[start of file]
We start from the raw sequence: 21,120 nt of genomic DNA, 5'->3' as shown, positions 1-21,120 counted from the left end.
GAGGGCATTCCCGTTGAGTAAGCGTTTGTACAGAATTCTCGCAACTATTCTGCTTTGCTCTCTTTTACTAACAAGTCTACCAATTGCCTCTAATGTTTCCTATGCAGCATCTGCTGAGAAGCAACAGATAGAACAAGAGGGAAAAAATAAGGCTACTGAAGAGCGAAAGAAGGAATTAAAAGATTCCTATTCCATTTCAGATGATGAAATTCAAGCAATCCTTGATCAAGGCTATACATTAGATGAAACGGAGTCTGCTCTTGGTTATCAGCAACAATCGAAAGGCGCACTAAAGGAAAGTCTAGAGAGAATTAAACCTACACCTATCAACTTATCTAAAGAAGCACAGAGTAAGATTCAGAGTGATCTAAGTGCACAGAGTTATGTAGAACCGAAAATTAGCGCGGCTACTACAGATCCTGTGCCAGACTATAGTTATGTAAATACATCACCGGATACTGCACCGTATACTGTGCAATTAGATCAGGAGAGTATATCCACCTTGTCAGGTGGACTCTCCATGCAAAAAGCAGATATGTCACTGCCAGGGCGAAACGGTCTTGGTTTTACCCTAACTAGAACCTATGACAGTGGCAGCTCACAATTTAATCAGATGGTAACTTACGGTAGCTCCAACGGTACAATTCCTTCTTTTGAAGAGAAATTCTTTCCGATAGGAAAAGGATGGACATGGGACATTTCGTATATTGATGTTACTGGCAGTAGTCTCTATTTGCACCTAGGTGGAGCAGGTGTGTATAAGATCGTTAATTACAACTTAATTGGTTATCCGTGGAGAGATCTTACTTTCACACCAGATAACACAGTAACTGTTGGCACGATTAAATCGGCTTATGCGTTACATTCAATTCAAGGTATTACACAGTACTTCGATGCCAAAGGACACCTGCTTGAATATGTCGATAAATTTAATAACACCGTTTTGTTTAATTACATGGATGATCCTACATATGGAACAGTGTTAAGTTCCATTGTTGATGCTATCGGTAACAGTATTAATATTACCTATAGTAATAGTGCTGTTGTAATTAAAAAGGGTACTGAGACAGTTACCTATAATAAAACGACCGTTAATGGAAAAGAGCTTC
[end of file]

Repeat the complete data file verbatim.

We start from the raw sequence: 21,120 nt of genomic DNA, 5'->3' as shown, positions 1-21,120 counted from the left end.
GAGGGCATTCCCGTTGAGTAAGCGTTTGTACAGAATTCTCGCAACTATTCTGCTTTGCTCTCTTTTACTAACAAGTCTACCAATTGCCTCTAATGTTTCCTATGCAGCATCTGCTGAGAAGCAACAGATAGAACAAGAGGGAAAAAATAAGGCTACTGAAGAGCGAAAGAAGGAATTAAAAGATTCCTATTCCATTTCAGATGATGAAATTCAAGCAATCCTTGATCAAGGCTATACATTAGATGAAACGGAGTCTGCTCTTGGTTATCAGCAACAATCGAAAGGCGCACTAAAGGAAAGTCTAGAGAGAATTAAACCTACACCTATCAACTTATCTAAAGAAGCACAGAGTAAGATTCAGAGTGATCTAAGTGCACAGAGTTATGTAGAACCGAAAATTAGCGCGGCTACTACAGATCCTGTGCCAGACTATAGTTATGTAAATACATCACCGGATACTGCACCGTATACTGTGCAATTAGATCAGGAGAGTATATCCACCTTGTCAGGTGGACTCTCCATGCAAAAAGCAGATATGTCACTGCCAGGGCGAAACGGTCTTGGTTTTACCCTAACTAGAACCTATGACAGTGGCAGCTCACAATTTAATCAGATGGTAACTTACGGTAGCTCCAACGGTACAATTCCTTCTTTTGAAGAGAAATTCTTTCCGATAGGAAAAGGATGGACATGGGACATTTCGTATATTGATGTTACTGGCAGTAGTCTCTATTTGCACCTAGGTGGAGCAGGTGTGTATAAGATCGTTAATTACAACTTAATTGGTTATCCGTGGAGAGATCTTACTTTCACACCAGATAACACAGTAACTGTTGGCACGATTAAATCGGCTTATGCGTTACATTCAATTCAAGGTATTACACAGTACTTCGATGCCAAAGGACACCTGCTTGAATATGTCGATAAATTTAATAACACCGTTTTGTTTAATTACATGGATGATCCTACATATGGAACAGTGTTAAGTTCCATTGTTGATGCTATCGGTAACAGTATTAATATTACCTATAGTAATAGTGCTGTTGTAATTAAAAAGGGTACTGAGACAGTTACCTATAATAAAACGACCGTTAATGGAAAAGAGCTTC